Smart Translation Strategies for E-Commerce

E-commerce is one of the fastest growing industries in Europe with a turnover of 534 billion Euros in 2017. For online shops, expanding into new markets is fairly easy – at least compared to traditional brick-and-mortar businesses. You only really need a website and you are good to go.


75% of global consumers prefer to buy products online in their native language. (Common Sense Advisory)


However, customers in many European countries still buy predominantly from their local stores, for example 60% of French online shoppers only buy from French stores. The most important reason for this is language – a localized website is one of the most important aspects contributing to the success of an e-commerce business in foreign markets. According to Common Sense Advisory, 75% of global consumers prefer to buy products online in their native language. Translating your web store content seems essential, but many store owners baulk at the initial investment needed to translate their shop into multiple languages.

Let’s consider a typical web store scenario. Each product usually consists of three distinct text types: product names, several USPs and product descriptions. On average each product has around 150 words to translate. If you have 300 products in your shop and want to translate it into 5 languages, the total cost can exceed EUR 20,000.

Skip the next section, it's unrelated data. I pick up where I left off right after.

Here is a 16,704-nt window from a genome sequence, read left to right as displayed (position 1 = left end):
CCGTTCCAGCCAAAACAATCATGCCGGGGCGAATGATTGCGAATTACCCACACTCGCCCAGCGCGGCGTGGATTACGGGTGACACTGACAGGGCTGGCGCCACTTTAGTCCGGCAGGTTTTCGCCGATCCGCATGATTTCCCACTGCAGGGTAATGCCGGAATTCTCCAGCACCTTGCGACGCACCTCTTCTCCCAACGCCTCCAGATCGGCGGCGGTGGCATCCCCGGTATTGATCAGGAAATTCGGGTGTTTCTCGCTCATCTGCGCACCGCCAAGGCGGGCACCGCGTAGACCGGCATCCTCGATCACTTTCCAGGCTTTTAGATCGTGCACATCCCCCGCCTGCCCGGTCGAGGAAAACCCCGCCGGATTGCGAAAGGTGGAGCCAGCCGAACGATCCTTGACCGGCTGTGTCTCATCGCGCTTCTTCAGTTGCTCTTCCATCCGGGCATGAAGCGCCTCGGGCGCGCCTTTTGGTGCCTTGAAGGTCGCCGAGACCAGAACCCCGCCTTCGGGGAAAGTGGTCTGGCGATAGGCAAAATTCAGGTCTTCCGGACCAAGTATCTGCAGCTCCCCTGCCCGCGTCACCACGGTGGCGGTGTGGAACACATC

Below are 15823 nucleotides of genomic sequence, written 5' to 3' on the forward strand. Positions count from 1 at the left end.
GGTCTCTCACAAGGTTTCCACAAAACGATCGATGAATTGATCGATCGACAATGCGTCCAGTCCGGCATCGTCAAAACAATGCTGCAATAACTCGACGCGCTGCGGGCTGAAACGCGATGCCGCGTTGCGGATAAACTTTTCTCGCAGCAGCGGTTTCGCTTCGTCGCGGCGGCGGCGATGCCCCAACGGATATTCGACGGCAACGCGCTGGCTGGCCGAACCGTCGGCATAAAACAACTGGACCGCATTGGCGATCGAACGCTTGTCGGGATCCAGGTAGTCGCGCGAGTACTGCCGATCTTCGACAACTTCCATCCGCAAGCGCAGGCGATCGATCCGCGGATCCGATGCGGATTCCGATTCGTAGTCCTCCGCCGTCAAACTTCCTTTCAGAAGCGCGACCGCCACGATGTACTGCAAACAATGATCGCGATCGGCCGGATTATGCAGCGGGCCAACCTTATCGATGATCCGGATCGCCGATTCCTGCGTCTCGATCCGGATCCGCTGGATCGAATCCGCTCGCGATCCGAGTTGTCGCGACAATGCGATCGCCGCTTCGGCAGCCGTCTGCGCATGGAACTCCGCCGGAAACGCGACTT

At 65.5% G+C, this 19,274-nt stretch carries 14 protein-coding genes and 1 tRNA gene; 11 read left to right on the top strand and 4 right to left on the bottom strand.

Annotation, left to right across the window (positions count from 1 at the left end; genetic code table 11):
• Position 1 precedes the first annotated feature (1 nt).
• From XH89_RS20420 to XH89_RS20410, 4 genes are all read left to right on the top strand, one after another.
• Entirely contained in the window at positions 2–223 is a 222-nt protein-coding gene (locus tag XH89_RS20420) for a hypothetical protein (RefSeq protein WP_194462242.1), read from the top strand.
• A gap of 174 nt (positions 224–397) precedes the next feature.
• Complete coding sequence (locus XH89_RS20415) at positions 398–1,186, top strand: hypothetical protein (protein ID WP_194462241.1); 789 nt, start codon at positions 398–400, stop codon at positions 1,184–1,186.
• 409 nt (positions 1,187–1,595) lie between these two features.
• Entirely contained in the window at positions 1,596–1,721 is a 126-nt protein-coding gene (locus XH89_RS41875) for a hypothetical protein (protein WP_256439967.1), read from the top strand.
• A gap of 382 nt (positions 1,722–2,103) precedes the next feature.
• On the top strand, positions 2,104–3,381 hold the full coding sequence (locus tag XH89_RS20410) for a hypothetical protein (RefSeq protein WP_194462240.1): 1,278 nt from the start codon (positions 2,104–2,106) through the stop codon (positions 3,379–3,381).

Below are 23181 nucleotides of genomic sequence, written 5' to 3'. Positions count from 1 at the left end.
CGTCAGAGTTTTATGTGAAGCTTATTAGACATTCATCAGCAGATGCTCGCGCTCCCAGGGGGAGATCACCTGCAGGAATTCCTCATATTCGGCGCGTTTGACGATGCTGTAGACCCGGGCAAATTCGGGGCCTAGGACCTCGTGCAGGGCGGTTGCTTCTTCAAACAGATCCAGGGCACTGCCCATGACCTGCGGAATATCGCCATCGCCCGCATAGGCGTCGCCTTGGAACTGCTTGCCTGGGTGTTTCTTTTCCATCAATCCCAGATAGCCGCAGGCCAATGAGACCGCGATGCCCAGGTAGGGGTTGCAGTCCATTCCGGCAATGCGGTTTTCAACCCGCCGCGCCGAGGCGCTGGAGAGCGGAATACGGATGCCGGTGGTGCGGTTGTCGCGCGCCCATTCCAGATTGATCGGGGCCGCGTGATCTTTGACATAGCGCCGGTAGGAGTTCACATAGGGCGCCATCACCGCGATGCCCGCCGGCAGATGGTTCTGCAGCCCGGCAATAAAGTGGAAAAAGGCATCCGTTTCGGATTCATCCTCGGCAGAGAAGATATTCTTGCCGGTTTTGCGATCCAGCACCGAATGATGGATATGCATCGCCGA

Focus on those elements of your e-commerce site that have the greatest impact on your sales!


If you analyze the text in greater detail, you can observe that for each product, the longest chunk of text to translate is the description and the shortest is the product name. In other words, the most important part of the product (i.e. the name) is the shortest, and the least important (i.e. the description) is the longest, while the USPs fall somewhere in between. It would make sense that you dedicate the most attention (and resources) to the product names, because they are used in search results and can be relevant for your SEO scores. Compared to names, product descriptions are less important and can be translated with a more affordable workflow.

By choosing an affordable translation workflow (i.e. MT+light human editing) for descriptions, you can choose a more expensive workflow for names (i.e. translation+revision+proofreading) to really make sure that the translations are not only correct but adapted to the target market, while still save a considerable amount on product descriptions.


Machine translation – in combination with human editing – can help you save money and direct it to where high quality matters most!


Additionally, you can study your web shop analytics to see what influences the visitors to buy your products. Are they reading the entire description before making the purchase? Or are they primarily interested in price? If so, you can safely choose a more affordable translation workflow. Moreover, if you are unsure on what to do, you can set up A/B tests to see whether language quality affects buying decisions.


Want to see savings from an actual e-commerce localization project?


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